Since 2002 Perimeter Institute has been recording seminars, conference talks, public outreach events such as talks from top scientists using video cameras installed in our lecture theatres. Perimeter now has 7 formal presentation spaces for its many scientific conferences, seminars, workshops and educational outreach activities, all with advanced audio-visual technical capabilities.
Recordings of events in these areas are all available and On-Demand from this Video Library and on Perimeter Institute Recorded Seminar Archive (PIRSA). PIRSA is a permanent, free, searchable, and citable archive of recorded seminars from relevant bodies in physics. This resource has been partially modelled after Cornell University's arXiv.org.
Accessibly by anyone with internet, Perimeter aims to share the power and wonder of science with this free library.
Supernovae observations strongly support the presence of a cosmological constant, but its value, which we will call apparent, is normally determined assuming that the Universe can be accurately described by a homogeneous model. Even in the presence of a cosmological constant we cannot exclude nevertheless the presence of a small local inhomogeneity which could affect the apparent value of the cosmological constant.
String theory, famously, has a great many ground states. So many, in fact, that some argue that we should seek information in the statistical properties of these vacua, or worse, argue that we should abandon string theory as a theory with predictive power. On the other hand, very few vacua are known that look like the observed world of particle physics. In this talk I will review this situation and show that there are realistic models at the tip of the distribution of vacua, where topological complexity is minimised.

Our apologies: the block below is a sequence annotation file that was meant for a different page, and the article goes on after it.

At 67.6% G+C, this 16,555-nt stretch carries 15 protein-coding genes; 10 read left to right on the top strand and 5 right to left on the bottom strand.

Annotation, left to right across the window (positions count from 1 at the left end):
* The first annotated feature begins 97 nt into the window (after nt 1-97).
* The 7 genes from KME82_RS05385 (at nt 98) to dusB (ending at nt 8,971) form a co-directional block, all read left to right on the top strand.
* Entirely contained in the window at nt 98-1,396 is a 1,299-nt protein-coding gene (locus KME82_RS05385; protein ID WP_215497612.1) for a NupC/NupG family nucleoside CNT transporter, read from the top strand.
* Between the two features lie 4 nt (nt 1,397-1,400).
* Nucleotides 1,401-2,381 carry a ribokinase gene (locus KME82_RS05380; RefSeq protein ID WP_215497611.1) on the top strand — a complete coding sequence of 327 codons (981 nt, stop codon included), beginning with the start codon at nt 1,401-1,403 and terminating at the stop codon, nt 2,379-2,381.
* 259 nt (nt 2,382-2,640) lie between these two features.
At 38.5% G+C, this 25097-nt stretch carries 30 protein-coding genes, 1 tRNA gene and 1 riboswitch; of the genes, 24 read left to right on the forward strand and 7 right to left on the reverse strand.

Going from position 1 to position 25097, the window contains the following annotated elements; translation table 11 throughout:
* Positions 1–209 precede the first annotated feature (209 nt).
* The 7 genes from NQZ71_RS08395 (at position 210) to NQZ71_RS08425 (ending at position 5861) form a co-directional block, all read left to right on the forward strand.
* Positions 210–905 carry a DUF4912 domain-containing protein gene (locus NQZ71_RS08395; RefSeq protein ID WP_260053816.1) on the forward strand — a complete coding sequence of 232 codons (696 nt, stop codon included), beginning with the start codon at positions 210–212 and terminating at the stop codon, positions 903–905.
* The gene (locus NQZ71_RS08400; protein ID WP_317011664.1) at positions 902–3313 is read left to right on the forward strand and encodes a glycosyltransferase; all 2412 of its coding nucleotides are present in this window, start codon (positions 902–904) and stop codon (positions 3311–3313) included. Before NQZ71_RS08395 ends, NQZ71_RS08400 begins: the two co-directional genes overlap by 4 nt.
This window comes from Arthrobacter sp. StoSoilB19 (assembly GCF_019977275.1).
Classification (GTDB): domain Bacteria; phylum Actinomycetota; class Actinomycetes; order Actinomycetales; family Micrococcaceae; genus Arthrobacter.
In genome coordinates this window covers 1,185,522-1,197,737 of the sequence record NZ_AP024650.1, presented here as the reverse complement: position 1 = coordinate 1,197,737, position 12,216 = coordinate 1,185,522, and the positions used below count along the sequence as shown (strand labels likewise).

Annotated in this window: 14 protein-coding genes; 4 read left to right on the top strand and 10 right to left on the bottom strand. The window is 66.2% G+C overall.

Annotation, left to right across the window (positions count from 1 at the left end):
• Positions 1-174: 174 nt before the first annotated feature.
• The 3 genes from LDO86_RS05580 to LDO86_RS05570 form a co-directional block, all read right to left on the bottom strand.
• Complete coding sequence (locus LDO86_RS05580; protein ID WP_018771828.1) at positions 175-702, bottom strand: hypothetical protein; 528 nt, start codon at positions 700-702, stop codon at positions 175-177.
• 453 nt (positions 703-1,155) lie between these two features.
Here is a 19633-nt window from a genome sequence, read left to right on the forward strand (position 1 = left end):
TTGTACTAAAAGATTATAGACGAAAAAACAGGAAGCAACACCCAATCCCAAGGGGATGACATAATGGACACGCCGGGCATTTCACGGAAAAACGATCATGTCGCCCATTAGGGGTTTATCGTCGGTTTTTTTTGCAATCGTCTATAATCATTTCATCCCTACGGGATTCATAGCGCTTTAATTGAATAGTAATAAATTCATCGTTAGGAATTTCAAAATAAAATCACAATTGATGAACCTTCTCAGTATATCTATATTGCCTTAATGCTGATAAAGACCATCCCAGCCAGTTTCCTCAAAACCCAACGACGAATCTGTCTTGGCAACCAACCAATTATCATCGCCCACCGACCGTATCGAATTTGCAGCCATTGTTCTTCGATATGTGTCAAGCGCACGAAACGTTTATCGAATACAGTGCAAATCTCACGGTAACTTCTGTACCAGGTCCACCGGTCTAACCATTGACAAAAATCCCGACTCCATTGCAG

Can neutrinos really travel faster than light? Recently released experimental data from CERN suggests that they can. Join host Dr. Richard Epp and a panel of Perimeter Institute scientists in a live webinar to discuss this unexpected and puzzling experimental result, and some theoretical questions it might raise.
Wheeler's delayed choice (WDC) is one of the "standard experiments in foundations". It aims at the puzzle of a photon simultaneously behaving as wave and particle. Bohr-Einstein debate on wave-particle duality prompted the introduction of Bohr's principle of complementarity, ---`.. the study of complementary phenomena demands mutually exclusive experimental arrangements" . In WDC experiment the mutually exclusive setups correspond to the presence or absence of a second beamsplitter in a Mach-Zehnder interferometer (MZI). A choice of the setup determines the observed behaviour.
For stationary black holes it is universally agreed that entropy is proportional to horizon area. It is not so clear what the relationship is for dynamical black holes. In such spacetimes the event horizon is teleologically defined while the apparent horizon is non-unique. Thus even if one believes that entropy continues to be well-defined and proportional to horizon area, there are many possible areas to choose from. In this work I will review some recent work that I have done with M. Heller, G.
We suggest the existence of a fundamental connection between baryonic and dark matter. This is motivated by both the stability of these two types of matter as well as the observed similarity of their present-day densities. A unified genesis of baryonic and dark matter arises naturally in models in which proton stability is ensured by promoting the baryon number to a local symmetry. This is illustrated in a specific class of SUSY models using the Affleck-Dine mechanism.
Check back for details on the next lecture in Perimeter's Public Lectures Series